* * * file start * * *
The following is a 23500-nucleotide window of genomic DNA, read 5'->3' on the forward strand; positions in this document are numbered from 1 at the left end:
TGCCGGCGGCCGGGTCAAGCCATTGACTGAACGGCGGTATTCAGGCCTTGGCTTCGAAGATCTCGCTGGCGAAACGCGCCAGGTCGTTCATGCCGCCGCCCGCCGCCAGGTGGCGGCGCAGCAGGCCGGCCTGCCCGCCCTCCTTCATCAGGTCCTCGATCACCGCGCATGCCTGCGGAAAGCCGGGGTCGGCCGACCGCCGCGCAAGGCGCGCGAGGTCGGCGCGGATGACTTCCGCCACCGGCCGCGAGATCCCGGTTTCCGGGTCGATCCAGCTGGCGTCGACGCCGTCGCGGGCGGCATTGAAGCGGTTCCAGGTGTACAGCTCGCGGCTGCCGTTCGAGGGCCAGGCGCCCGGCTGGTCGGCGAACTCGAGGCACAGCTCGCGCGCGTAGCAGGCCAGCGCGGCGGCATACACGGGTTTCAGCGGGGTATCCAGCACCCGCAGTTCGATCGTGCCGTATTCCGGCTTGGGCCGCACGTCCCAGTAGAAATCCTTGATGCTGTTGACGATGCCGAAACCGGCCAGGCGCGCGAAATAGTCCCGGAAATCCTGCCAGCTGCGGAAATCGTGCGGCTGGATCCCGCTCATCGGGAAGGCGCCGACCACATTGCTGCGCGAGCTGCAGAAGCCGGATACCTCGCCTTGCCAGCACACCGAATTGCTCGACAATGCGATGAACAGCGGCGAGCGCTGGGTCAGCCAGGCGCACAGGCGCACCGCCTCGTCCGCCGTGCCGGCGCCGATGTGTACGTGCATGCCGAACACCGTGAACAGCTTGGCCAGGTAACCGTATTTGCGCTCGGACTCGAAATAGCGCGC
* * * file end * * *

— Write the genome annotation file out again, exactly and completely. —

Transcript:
The following is a 23500-nucleotide window of genomic DNA, read 5'->3' on the forward strand; positions in this document are numbered from 1 at the left end:
TGCCGGCGGCCGGGTCAAGCCATTGACTGAACGGCGGTATTCAGGCCTTGGCTTCGAAGATCTCGCTGGCGAAACGCGCCAGGTCGTTCATGCCGCCGCCCGCCGCCAGGTGGCGGCGCAGCAGGCCGGCCTGCCCGCCCTCCTTCATCAGGTCCTCGATCACCGCGCATGCCTGCGGAAAGCCGGGGTCGGCCGACCGCCGCGCAAGGCGCGCGAGGTCGGCGCGGATGACTTCCGCCACCGGCCGCGAGATCCCGGTTTCCGGGTCGATCCAGCTGGCGTCGACGCCGTCGCGGGCGGCATTGAAGCGGTTCCAGGTGTACAGCTCGCGGCTGCCGTTCGAGGGCCAGGCGCCCGGCTGGTCGGCGAACTCGAGGCACAGCTCGCGCGCGTAGCAGGCCAGCGCGGCGGCATACACGGGTTTCAGCGGGGTATCCAGCACCCGCAGTTCGATCGTGCCGTATTCCGGCTTGGGCCGCACGTCCCAGTAGAAATCCTTGATGCTGTTGACGATGCCGAAACCGGCCAGGCGCGCGAAATAGTCCCGGAAATCCTGCCAGCTGCGGAAATCGTGCGGCTGGATCCCGCTCATCGGGAAGGCGCCGACCACATTGCTGCGCGAGCTGCAGAAGCCGGATACCTCGCCTTGCCAGCACACCGAATTGCTCGACAATGCGATGAACAGCGGCGAGCGCTGGGTCAGCCAGGCGCACAGGCGCACCGCCTCGTCCGCCGTGCCGGCGCCGATGTGTACGTGCATGCCGAACACCGTGAACAGCTTGGCCAGGTAACCGTATTTGCGCTCGGACTCGAAATAGCGCGC